Packing for my one-month Guatemala trip was similar to my packing for Playa del Carmen, Quintana Roo, Mexico, back when I studied for my CELTA. I even took the same wheeled bag! The wheeled bag still squeaks by the carry-on police, but just barely. Back when I bought it, the bag was easily within the dimension limits, but the airlines have reduced their boundaries since then.
|e-bag, wheeled, carry-on bag|
For a month's trip, all of my stuff fit into the above bag and a lightweight backpack.
Similarities in both trips included:
- Warm weather throughout the stay, so no need to pack for wide variations in temperature; and
- No moving around from place to place - I'd be in same accommodations for the full month, which meant I'd have a secure place to bring and store items (e.g. technology) that I might otherwise leave at home.
- Walking on uneven pavements (think Caucasus Georgia and Ethiopia)
- Hanging around the house
- Maybe some evenings out that require a little bit of dressing up
So, five pairs of footwear. Sheesh. I plan to discard two pairs when I leave, as they've outlived their usefulness to me.
I'll also leave behind some of the clothing items when I go. They are in good repair, it's just that either I'm tired of them or they no longer fit well.
So in theory, my luggage on the return trip will accommodate a few gift items that I'll buy here.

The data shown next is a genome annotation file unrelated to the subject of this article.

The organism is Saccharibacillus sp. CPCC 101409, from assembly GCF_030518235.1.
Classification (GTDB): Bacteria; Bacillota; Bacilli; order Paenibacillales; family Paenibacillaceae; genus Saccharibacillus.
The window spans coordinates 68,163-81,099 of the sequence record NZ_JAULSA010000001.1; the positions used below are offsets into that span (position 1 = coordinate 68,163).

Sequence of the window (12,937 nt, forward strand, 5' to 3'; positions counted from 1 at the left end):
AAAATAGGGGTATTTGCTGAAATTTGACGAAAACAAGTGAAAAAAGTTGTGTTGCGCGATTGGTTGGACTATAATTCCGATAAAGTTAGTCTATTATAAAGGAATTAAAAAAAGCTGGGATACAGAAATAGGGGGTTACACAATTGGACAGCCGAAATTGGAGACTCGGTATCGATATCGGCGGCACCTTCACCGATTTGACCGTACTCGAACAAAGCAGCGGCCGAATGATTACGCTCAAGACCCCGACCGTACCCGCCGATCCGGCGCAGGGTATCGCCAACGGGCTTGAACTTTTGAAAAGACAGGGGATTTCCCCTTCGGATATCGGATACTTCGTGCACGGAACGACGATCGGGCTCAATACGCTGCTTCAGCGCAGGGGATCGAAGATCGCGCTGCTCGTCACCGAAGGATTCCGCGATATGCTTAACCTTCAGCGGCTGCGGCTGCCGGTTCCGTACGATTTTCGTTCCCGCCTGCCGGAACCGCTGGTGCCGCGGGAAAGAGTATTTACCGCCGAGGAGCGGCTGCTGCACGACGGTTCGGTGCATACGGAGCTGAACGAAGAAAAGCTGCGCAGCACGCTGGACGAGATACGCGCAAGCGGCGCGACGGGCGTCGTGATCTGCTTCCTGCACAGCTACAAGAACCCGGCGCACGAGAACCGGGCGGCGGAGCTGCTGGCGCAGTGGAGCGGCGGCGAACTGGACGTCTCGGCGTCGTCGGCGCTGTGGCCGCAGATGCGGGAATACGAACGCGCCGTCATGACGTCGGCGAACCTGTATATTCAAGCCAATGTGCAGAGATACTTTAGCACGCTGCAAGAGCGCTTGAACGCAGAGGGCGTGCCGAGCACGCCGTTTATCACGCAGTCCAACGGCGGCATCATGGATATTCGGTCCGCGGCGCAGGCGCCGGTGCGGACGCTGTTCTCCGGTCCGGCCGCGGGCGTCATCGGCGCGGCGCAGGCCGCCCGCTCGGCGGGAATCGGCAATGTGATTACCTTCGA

- Aforementioned salt and instant coffee
- Generic Imodium for the inevitable bout of diarrhea
- A month-long supply of my current sugar-free, powdered drink mix favorite: peach mango green tea in single serve packets, which had added to my travel comforts in Ethiopia and Caucasus Georgia
My online work requires that I use headsets for meetings, so I packed both a primary headset and a backup headset.
- AA batteries and AAA batteries because, again, better to have items on hand than to have to take time out to hunt them down in a local store, and because I've experienced store-supply fail.
- Power strip/surge protector
- Flash drives for photo storage (in addition to using a cloud backup)
- Mouse + pad
- Earbuds and the device I use to listen to podcasts every day
- Unlocked, international-friendly android phone + phone charger
My beloved primary laptop, bought in 2010, is now an elderly lady. By today's standards, she's heavy. Her after-market battery is kaput, so I've got to tether her to an electrical outlet whenever she's on. All of my life is held in her mother-brain.
Take her to Guatemala? No. It was an unnecessary risk to her fragile body and to the electronic trail of my life.
What to do? I know I've got to buy a new primary laptop but I'm not ready for that research and decision yet.
Well, I needed a backup, anyway, to my online work practice, so I bought a toy laptop.
Oooh, sha, she is so airy-light! And so come-hithery in her sexy, red dress. And at the price (well under $200), if she gets stolen or something else dire, I will be sad, but will not have suffered a devastating loss.
I loaded into her brain only those documents that I believed essential for my needs in Guatemala. Two reasons:
- She doesn't have much storage space.
- She can't divulge intel that she doesn't have.